Jeff Bercovici of Conde Nast Portfolio has his farewell e-mail that praised the paper’s investigative stories. In it, Bandler wrote, “Most of my time at the Journal has been spent in Boston, where I have been fortunate to witness some extraordinary journalism. The reporting here has been shepherded by three superb bosses. These editors — Caleb Solomon, Gary Putka, and Mark Maremont — created environments where tough, probing journalism flourished. They also understood that great Journal stories — whether complex corporate probes or powerful narratives — can take weeks, if not months of reporting time.
“But I remember those stories. Like the article for the New England edition of the Journal in 2000 that exposed Boston’s Big Dig as an enormous boondoggle. Written by Geeta Anand and edited by Caleb and the great Larry Rout, the 2,700-word piece began with typical Wall Street Journal understatement: ‘James J. Kerasiotes is not a meek man.’ It was a gutsy story. Geeta’s work ran counter to other media accounts, which had characterized the country’s biggest public works project as a success.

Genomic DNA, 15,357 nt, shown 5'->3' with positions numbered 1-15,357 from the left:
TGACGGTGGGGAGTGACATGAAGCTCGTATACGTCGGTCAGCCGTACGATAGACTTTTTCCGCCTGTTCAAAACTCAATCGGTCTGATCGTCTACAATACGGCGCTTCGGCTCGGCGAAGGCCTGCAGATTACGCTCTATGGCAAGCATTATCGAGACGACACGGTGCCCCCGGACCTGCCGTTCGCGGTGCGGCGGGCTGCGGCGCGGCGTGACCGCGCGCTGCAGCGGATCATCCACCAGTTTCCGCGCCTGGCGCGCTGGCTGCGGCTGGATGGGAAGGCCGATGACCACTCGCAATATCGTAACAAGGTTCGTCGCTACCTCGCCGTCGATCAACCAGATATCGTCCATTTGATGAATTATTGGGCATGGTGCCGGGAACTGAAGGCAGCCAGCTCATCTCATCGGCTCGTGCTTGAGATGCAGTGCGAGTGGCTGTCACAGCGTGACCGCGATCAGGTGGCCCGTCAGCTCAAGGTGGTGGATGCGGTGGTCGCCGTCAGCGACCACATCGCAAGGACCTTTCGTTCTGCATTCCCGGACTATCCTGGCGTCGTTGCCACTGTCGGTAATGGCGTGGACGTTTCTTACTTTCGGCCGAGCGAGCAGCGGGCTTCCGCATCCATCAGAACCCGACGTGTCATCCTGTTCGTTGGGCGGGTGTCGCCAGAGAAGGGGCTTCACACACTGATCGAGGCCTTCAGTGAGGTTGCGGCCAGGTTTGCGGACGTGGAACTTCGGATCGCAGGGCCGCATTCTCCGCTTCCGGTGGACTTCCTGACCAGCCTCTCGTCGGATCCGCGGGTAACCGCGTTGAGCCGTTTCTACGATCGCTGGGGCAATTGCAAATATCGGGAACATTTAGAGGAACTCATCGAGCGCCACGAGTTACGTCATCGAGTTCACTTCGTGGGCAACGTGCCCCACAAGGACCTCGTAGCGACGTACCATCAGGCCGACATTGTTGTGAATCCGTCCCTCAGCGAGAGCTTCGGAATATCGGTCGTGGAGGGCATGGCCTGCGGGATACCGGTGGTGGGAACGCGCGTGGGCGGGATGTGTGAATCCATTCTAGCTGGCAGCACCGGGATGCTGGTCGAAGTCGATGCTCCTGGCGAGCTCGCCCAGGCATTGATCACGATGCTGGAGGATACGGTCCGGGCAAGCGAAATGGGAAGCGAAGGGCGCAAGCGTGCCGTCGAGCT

“Then there was Dan Golden‘s powerful series on white affirmative action, edited by Gary Putka. ‘Of the 79 members of the class of 1998 at the Groton School, 34 were admitted to Ivy League universities. Not Henry Park.’ Three thousand words later, Dan had changed millions of Americans’ perceptions of affirmative action.
“My last boss, Mark Maremont, had the foresight to propose the project on stock option manipulations. It took a lot of courage for the paper to run the first story. Our editors made sure that plenty of space was available for ensuing follow-ups.”
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